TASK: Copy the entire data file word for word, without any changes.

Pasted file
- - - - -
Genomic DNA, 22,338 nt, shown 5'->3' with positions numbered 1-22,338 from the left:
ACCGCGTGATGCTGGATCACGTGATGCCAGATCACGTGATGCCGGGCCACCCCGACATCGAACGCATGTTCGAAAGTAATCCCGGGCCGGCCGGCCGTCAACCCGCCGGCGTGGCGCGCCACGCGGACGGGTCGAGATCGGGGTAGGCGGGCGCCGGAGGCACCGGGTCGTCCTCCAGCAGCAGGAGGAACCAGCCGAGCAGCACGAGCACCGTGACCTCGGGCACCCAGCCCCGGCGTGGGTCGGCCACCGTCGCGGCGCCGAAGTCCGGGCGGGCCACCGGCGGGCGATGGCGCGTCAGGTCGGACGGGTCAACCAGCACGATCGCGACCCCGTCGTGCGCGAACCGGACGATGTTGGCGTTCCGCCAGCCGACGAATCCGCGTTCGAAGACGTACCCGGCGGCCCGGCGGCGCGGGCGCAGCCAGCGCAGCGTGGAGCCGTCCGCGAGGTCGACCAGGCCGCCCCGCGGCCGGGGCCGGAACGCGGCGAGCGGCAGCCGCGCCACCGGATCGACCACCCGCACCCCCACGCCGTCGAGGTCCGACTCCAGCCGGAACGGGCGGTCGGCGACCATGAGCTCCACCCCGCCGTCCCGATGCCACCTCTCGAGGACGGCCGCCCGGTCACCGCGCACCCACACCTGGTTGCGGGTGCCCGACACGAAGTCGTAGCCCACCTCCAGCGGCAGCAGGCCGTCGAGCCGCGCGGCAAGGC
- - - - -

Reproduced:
Genomic DNA, 22,338 nt, shown 5'->3' with positions numbered 1-22,338 from the left:
ACCGCGTGATGCTGGATCACGTGATGCCAGATCACGTGATGCCGGGCCACCCCGACATCGAACGCATGTTCGAAAGTAATCCCGGGCCGGCCGGCCGTCAACCCGCCGGCGTGGCGCGCCACGCGGACGGGTCGAGATCGGGGTAGGCGGGCGCCGGAGGCACCGGGTCGTCCTCCAGCAGCAGGAGGAACCAGCCGAGCAGCACGAGCACCGTGACCTCGGGCACCCAGCCCCGGCGTGGGTCGGCCACCGTCGCGGCGCCGAAGTCCGGGCGGGCCACCGGCGGGCGATGGCGCGTCAGGTCGGACGGGTCAACCAGCACGATCGCGACCCCGTCGTGCGCGAACCGGACGATGTTGGCGTTCCGCCAGCCGACGAATCCGCGTTCGAAGACGTACCCGGCGGCCCGGCGGCGCGGGCGCAGCCAGCGCAGCGTGGAGCCGTCCGCGAGGTCGACCAGGCCGCCCCGCGGCCGGGGCCGGAACGCGGCGAGCGGCAGCCGCGCCACCGGATCGACCACCCGCACCCCCACGCCGTCGAGGTCCGACTCCAGCCGGAACGGGCGGTCGGCGACCATGAGCTCCACCCCGCCGTCCCGATGCCACCTCTCGAGGACGGCCGCCCGGTCACCGCGCACCCACACCTGGTTGCGGGTGCCCGACACGAAGTCGTAGCCCACCTCCAGCGGCAGCAGGCCGTCGAGCCGCGCGGCAAGGC